If you have the means to do so, putting more than 20% down on a mortgage could potentially reduce your total interest payments significantly over the life of your loan. Standard Mortgage offers several options for larger down payments, including lump sum and tiered payment options.

Lump sums are single up-front payments that can range from 10% all the way up to 50%, depending on how much you’re able to put down and other factors like credit score and debt-to-income ratio.

Tiered payment plans are structured similarly but allow for multiple payments over time toward larger amounts. This option may be best suited for those struggling to come up with one large sum.

By making a bigger lump sum or tiered payment towards the down payment, you can reduce the overall amount of your loan and the risk of default. It also helps to reduce monthly payments by eliminating or reducing PMI (Private Mortgage Insurance) fees associated with loans that are not 20% paid upfront.

Making a larger down payment also demonstrates financial stability to lenders, which can result in lower interest rates and better terms on loans. In short, putting more money upfront is an excellent way to ensure you get the best rate possible for your mortgage.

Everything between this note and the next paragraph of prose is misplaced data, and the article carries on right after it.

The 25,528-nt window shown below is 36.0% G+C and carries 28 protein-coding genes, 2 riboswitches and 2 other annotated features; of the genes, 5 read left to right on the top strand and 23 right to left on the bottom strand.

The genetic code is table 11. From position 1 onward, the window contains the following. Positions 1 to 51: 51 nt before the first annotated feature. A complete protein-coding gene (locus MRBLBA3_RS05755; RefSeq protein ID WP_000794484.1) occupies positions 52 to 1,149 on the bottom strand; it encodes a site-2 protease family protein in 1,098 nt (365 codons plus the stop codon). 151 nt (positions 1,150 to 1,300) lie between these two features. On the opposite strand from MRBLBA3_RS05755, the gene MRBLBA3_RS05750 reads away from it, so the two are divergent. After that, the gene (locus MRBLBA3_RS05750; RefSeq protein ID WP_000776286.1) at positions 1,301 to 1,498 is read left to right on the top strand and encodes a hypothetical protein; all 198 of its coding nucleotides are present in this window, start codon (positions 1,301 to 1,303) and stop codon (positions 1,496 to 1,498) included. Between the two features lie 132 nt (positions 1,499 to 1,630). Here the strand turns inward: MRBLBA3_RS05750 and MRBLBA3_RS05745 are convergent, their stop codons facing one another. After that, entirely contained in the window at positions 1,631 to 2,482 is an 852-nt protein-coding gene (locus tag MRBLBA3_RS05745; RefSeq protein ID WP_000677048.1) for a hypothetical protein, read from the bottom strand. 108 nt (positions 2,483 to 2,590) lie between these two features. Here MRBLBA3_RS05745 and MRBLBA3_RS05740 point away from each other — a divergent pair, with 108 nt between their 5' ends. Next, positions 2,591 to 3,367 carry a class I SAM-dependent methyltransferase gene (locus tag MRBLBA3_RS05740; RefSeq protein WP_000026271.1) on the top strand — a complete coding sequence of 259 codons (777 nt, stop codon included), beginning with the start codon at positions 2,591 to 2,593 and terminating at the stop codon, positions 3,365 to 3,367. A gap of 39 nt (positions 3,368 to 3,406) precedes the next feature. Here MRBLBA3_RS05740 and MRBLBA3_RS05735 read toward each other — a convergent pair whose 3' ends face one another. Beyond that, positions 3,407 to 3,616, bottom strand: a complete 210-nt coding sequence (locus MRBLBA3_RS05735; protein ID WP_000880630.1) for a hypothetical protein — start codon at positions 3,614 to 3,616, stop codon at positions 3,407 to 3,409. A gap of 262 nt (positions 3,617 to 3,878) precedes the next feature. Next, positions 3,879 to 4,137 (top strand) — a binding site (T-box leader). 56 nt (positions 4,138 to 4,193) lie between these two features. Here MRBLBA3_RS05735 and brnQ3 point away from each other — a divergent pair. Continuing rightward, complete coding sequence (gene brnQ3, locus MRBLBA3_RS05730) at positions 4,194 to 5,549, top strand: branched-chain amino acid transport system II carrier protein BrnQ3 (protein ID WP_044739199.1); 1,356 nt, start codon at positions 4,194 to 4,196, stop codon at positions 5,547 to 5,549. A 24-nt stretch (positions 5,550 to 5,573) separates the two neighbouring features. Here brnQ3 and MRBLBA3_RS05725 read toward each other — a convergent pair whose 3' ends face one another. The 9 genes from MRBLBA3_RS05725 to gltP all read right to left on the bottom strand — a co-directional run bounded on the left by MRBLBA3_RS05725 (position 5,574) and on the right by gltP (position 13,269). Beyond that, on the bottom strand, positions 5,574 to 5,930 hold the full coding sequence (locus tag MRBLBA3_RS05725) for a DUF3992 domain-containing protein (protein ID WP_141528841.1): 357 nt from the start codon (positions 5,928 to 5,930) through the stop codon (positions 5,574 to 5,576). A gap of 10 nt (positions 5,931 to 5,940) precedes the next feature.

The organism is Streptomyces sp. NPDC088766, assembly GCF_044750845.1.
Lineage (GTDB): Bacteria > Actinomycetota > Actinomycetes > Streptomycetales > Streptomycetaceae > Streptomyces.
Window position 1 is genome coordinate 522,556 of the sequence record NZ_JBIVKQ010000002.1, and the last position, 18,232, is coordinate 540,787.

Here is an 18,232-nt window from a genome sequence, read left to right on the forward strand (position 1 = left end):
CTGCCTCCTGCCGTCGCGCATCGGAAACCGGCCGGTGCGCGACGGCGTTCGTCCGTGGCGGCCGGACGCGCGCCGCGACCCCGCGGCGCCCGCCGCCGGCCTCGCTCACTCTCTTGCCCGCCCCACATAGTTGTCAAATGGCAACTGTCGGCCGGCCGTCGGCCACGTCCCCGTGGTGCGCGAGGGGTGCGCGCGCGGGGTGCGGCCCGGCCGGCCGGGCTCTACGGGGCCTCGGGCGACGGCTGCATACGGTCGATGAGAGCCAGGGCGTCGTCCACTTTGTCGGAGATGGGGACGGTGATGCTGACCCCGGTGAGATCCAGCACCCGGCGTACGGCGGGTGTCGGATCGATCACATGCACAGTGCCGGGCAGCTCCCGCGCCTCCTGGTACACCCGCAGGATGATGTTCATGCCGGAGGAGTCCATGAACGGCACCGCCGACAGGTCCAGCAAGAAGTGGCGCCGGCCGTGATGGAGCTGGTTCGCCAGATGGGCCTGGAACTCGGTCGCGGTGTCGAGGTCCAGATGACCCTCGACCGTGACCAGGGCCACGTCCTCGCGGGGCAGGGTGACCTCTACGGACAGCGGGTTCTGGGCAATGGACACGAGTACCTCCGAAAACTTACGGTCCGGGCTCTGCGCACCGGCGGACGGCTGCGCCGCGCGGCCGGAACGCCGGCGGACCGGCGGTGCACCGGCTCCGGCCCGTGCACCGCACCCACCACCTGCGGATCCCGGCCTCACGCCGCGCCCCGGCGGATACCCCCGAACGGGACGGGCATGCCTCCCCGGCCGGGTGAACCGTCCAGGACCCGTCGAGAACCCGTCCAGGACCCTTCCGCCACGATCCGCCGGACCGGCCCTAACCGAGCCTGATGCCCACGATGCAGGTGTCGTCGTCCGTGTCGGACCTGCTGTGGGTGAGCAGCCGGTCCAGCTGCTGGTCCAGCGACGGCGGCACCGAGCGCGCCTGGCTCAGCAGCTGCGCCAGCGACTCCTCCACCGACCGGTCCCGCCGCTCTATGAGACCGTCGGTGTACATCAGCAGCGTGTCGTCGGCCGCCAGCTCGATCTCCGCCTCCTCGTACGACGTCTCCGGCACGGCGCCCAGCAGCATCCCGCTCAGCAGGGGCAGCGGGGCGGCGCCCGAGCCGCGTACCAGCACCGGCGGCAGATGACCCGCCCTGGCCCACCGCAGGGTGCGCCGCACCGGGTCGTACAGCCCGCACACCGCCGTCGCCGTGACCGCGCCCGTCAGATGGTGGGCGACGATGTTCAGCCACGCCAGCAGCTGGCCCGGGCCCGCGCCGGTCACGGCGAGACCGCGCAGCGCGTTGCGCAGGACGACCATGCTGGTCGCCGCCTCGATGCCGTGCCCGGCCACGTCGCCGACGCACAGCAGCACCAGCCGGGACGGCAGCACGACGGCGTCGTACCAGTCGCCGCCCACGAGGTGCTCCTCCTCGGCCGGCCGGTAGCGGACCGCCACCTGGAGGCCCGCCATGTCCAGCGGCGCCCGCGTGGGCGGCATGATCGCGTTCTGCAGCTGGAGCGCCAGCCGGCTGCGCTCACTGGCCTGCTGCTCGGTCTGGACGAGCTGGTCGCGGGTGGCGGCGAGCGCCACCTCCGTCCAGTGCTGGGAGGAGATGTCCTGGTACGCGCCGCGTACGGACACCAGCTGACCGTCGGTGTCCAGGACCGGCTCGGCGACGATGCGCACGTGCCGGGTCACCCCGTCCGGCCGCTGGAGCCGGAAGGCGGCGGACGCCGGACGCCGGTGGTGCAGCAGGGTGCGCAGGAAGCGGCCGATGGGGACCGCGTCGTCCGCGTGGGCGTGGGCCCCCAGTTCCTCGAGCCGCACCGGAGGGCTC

When is 20% Down Payment Needed for a House?

The misconception that a 20% down payment is necessarily originated from the requirement of private mortgage insurance (PMI). PMI is a form of insurance that safeguards your lender in the event you cannot fulfill your payments.

Most banks require borrowers to obtain this coverage when they make down payments lower than 20%. Although, it should be noted that PMI does not protect you as the buyer. Rather, it provides security for lenders if anything happens with mortgage servicing.

PMI can be expensive, depending on the amount of your loan and the size of your down payment. This is why many buyers opt for a larger down payment to avoid additional costs. However, it is possible to find lenders who will offer mortgages with lower down payments without requiring PMI. You may have to pay a slightly higher interest rate in this case, but it can still be beneficial if you lack cash upfront.